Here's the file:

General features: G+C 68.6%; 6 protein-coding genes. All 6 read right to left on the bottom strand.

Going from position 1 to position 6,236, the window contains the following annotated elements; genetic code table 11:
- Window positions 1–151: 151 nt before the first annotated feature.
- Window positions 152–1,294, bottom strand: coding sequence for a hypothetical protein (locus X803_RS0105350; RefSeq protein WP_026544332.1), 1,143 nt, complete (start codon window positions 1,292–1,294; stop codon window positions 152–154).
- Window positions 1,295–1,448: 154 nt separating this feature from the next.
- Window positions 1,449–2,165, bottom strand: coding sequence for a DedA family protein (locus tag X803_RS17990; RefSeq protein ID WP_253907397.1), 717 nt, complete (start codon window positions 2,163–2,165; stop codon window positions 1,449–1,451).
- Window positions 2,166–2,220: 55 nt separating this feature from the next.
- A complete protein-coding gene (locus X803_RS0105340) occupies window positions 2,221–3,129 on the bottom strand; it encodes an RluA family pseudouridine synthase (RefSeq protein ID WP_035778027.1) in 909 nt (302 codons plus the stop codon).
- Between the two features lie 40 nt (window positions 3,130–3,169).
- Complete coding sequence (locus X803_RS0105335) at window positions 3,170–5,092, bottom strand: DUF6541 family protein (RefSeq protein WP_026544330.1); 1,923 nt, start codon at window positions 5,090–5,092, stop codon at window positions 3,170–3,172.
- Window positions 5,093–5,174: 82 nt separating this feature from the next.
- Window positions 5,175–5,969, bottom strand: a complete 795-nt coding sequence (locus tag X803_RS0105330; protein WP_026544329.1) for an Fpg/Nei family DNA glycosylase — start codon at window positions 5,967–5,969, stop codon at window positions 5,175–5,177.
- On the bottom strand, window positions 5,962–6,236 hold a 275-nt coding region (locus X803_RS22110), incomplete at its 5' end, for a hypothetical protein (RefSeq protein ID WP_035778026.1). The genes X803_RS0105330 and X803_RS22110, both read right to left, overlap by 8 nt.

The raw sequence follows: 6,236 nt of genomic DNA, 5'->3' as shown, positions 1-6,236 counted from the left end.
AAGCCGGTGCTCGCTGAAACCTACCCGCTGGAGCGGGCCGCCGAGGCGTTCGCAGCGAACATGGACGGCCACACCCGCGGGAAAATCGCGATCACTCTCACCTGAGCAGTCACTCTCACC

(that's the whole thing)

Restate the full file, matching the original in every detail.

General features: G+C 68.6%; 6 protein-coding genes. All 6 read right to left on the bottom strand.

Going from position 1 to position 6,236, the window contains the following annotated elements; genetic code table 11:
- Window positions 1–151: 151 nt before the first annotated feature.
- Window positions 152–1,294, bottom strand: coding sequence for a hypothetical protein (locus X803_RS0105350; RefSeq protein WP_026544332.1), 1,143 nt, complete (start codon window positions 1,292–1,294; stop codon window positions 152–154).
- Window positions 1,295–1,448: 154 nt separating this feature from the next.
- Window positions 1,449–2,165, bottom strand: coding sequence for a DedA family protein (locus tag X803_RS17990; RefSeq protein ID WP_253907397.1), 717 nt, complete (start codon window positions 2,163–2,165; stop codon window positions 1,449–1,451).
- Window positions 2,166–2,220: 55 nt separating this feature from the next.
- A complete protein-coding gene (locus X803_RS0105340) occupies window positions 2,221–3,129 on the bottom strand; it encodes an RluA family pseudouridine synthase (RefSeq protein ID WP_035778027.1) in 909 nt (302 codons plus the stop codon).
- Between the two features lie 40 nt (window positions 3,130–3,169).
- Complete coding sequence (locus X803_RS0105335) at window positions 3,170–5,092, bottom strand: DUF6541 family protein (RefSeq protein WP_026544330.1); 1,923 nt, start codon at window positions 5,090–5,092, stop codon at window positions 3,170–3,172.
- Window positions 5,093–5,174: 82 nt separating this feature from the next.
- Window positions 5,175–5,969, bottom strand: a complete 795-nt coding sequence (locus tag X803_RS0105330; protein WP_026544329.1) for an Fpg/Nei family DNA glycosylase — start codon at window positions 5,967–5,969, stop codon at window positions 5,175–5,177.
- On the bottom strand, window positions 5,962–6,236 hold a 275-nt coding region (locus X803_RS22110), incomplete at its 5' end, for a hypothetical protein (RefSeq protein ID WP_035778026.1). The genes X803_RS0105330 and X803_RS22110, both read right to left, overlap by 8 nt.

The raw sequence follows: 6,236 nt of genomic DNA, 5'->3' as shown, positions 1-6,236 counted from the left end.
AAGCCGGTGCTCGCTGAAACCTACCCGCTGGAGCGGGCCGCCGAGGCGTTCGCAGCGAACATGGACGGCCACACCCGCGGGAAAATCGCGATCACTCTCACCTGAGCAGTCACTCTCACC